Note: This presentation was contributed by a fellow BL user.
Planning and carrying out investigations (SP3) is an important skill to teach middle school students. Discussing variables is an important part of understanding how science experimentation works. I start class by showing this presentation, which describes the different variables in an experiment.
The practice of planning an investigation (SP3) in science can occur only if students understand how investigations work. This lesson identifies some critical aspects of science experiments and uses the IVCDV strategy to help students make connections with the crosscutting concept of cause and effect relationships.
Now that students have a sense of the variables, it is time to allow them to work in collaborative groups to practice distinguishing between the different variables and controls.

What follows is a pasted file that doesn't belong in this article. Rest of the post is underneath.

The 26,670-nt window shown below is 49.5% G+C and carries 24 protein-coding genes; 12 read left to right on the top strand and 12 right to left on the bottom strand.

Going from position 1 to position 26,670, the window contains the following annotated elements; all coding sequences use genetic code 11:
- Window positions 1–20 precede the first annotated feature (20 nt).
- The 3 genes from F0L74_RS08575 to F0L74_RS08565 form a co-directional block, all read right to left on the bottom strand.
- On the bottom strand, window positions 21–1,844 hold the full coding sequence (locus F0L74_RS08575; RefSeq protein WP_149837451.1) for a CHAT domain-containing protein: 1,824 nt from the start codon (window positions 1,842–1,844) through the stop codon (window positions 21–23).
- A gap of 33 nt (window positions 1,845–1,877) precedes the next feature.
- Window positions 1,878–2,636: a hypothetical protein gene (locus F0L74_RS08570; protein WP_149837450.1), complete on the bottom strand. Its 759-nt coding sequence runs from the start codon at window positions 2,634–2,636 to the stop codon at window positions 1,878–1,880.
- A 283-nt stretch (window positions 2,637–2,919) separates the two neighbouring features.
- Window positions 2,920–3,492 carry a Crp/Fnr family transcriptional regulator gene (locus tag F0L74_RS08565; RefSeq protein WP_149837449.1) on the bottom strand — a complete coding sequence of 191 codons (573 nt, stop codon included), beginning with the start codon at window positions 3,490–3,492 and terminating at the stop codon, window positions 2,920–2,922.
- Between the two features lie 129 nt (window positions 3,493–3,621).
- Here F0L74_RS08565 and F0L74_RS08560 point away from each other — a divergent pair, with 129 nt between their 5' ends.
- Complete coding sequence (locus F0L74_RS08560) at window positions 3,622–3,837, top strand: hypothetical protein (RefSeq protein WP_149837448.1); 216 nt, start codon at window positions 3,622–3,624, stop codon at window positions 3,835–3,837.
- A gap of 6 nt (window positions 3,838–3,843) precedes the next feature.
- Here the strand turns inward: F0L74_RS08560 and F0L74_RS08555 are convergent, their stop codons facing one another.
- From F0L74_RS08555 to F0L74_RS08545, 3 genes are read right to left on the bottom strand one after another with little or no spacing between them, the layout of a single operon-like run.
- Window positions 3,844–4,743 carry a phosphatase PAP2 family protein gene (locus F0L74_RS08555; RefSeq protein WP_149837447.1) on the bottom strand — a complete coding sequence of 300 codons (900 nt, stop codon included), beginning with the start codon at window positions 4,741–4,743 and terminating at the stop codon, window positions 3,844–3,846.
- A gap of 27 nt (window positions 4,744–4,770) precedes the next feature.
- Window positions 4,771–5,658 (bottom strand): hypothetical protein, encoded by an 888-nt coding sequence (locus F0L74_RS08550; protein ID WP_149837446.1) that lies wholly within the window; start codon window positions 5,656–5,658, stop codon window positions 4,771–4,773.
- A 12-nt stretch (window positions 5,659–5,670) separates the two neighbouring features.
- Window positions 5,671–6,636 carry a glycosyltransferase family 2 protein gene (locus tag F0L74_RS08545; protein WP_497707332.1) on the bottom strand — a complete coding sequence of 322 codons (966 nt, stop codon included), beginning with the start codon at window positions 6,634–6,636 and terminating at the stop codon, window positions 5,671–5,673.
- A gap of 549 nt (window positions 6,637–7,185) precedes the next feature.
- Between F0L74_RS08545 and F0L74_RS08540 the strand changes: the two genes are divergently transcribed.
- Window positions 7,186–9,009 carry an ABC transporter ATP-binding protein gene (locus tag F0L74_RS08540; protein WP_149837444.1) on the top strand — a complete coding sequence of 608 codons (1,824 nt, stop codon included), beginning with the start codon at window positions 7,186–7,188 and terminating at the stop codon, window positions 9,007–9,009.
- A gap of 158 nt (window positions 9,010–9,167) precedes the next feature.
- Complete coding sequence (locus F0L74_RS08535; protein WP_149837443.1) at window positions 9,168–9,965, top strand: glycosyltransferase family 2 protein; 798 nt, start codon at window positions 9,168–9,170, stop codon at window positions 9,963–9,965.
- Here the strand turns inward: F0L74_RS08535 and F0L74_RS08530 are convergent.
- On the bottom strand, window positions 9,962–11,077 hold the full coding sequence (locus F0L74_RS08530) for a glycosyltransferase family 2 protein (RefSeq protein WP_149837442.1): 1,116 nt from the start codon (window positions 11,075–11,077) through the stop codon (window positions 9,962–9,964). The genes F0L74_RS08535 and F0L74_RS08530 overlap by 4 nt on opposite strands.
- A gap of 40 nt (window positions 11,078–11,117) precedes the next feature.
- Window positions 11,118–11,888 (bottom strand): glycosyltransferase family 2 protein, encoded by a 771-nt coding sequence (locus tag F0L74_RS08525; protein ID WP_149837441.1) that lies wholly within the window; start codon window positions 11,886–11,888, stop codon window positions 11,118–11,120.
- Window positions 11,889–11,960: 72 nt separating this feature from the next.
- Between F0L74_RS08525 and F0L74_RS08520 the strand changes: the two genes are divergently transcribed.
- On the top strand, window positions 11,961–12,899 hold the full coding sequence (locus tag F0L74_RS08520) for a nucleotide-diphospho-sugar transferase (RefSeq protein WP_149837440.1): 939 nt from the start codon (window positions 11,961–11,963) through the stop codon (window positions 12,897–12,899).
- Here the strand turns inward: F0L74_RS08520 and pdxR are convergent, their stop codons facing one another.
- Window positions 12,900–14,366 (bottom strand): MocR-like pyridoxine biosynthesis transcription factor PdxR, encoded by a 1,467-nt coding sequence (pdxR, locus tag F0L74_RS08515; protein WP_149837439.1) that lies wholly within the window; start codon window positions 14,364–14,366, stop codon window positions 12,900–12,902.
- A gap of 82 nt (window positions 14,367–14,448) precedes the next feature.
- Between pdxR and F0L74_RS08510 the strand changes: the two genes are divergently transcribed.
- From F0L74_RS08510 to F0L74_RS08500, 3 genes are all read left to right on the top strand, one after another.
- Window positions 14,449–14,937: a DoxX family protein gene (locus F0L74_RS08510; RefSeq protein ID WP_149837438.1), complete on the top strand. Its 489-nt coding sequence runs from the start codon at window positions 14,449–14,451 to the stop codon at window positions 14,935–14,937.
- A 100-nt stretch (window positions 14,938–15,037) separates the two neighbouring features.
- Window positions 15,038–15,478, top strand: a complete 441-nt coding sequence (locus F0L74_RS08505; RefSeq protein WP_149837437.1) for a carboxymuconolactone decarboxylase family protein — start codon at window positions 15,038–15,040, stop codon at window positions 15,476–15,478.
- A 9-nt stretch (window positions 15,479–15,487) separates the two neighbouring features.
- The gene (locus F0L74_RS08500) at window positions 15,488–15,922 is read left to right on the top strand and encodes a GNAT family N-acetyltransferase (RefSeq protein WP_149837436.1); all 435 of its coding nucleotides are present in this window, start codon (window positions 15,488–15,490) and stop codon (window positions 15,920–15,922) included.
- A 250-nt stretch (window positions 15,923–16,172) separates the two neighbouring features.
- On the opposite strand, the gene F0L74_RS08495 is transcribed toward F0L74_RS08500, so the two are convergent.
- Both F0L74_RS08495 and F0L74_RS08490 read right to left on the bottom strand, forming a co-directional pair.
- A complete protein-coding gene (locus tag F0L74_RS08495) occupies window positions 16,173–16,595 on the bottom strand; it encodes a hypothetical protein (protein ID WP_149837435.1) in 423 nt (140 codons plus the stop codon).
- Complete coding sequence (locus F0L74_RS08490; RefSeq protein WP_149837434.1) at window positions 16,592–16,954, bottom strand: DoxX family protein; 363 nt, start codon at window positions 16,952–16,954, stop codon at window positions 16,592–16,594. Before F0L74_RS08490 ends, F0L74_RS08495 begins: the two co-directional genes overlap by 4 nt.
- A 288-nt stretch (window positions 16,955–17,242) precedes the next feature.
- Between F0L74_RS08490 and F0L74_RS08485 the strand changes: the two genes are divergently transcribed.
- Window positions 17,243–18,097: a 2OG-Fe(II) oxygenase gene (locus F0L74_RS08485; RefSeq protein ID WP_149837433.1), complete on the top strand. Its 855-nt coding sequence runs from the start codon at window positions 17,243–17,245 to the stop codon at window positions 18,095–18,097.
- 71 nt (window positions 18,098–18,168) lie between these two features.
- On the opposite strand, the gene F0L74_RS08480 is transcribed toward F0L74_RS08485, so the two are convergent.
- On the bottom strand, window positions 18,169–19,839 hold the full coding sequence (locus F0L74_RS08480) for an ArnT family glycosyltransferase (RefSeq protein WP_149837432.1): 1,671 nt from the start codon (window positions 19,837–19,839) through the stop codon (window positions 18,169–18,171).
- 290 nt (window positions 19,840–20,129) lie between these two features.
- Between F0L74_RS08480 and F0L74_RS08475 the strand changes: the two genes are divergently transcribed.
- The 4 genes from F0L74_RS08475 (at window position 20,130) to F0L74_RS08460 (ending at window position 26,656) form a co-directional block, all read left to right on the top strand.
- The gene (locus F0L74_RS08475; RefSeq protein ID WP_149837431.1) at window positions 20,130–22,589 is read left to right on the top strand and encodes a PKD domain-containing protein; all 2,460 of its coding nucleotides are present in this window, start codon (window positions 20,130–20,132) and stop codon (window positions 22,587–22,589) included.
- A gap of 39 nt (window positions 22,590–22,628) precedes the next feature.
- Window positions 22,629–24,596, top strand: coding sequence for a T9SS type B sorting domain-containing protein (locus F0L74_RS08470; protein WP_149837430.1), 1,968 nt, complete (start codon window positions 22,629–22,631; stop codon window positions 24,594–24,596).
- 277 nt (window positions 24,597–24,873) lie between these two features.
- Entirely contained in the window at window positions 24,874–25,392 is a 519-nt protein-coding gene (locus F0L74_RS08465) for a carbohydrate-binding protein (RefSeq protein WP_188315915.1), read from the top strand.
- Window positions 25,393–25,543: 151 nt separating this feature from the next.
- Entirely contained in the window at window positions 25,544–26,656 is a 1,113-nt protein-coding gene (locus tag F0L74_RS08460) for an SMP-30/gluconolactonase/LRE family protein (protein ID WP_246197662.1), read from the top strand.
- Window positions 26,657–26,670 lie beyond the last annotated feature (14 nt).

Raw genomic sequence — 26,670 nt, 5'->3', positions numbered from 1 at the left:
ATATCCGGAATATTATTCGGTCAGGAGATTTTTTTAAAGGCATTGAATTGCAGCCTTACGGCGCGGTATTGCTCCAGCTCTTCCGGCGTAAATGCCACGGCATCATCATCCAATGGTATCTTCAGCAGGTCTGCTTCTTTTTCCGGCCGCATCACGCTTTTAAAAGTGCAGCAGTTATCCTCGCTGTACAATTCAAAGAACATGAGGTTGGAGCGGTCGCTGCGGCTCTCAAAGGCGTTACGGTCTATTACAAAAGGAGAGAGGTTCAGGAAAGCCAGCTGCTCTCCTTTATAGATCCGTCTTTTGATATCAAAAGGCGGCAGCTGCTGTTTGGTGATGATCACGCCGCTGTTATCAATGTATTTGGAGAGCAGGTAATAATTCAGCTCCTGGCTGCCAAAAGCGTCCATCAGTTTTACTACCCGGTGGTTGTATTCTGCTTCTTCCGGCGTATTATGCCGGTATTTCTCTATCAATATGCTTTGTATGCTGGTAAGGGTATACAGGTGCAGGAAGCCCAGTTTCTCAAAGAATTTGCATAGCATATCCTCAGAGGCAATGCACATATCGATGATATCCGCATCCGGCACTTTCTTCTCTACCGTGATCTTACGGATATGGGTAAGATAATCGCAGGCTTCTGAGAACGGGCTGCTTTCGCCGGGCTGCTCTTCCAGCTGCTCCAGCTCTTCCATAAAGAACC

I give out the scenarios worksheet and students, in their groups, first read and then fill in the required information.
The video shows how I assisted students who were struggling with identifying the independent and dependent variables in an experiment. I tried to emphasize that IV means, "I am changing this part of the experiment" to test its effect on the DV (plant growth).
We then review answers and I clarify any confusion. Here is a sample of IVCDV Work sample.
I provide students with the opportunity to generate their own scenario(s) to help them get more practice. The scenarios then turn into formative assessments when other groups try to identify the variables within the ones the other groups created.
If you run out of time then you can have students complete a scenario for HW and review it the following day.
Here are student work samples:
Tip: I like to give students the opportunity to create an IVCDV chart first and then they can write a scenario. This helps students structure the design of their experiment which is the most difficult part. However, once they have the structure of the chart then writing the scenario is easier.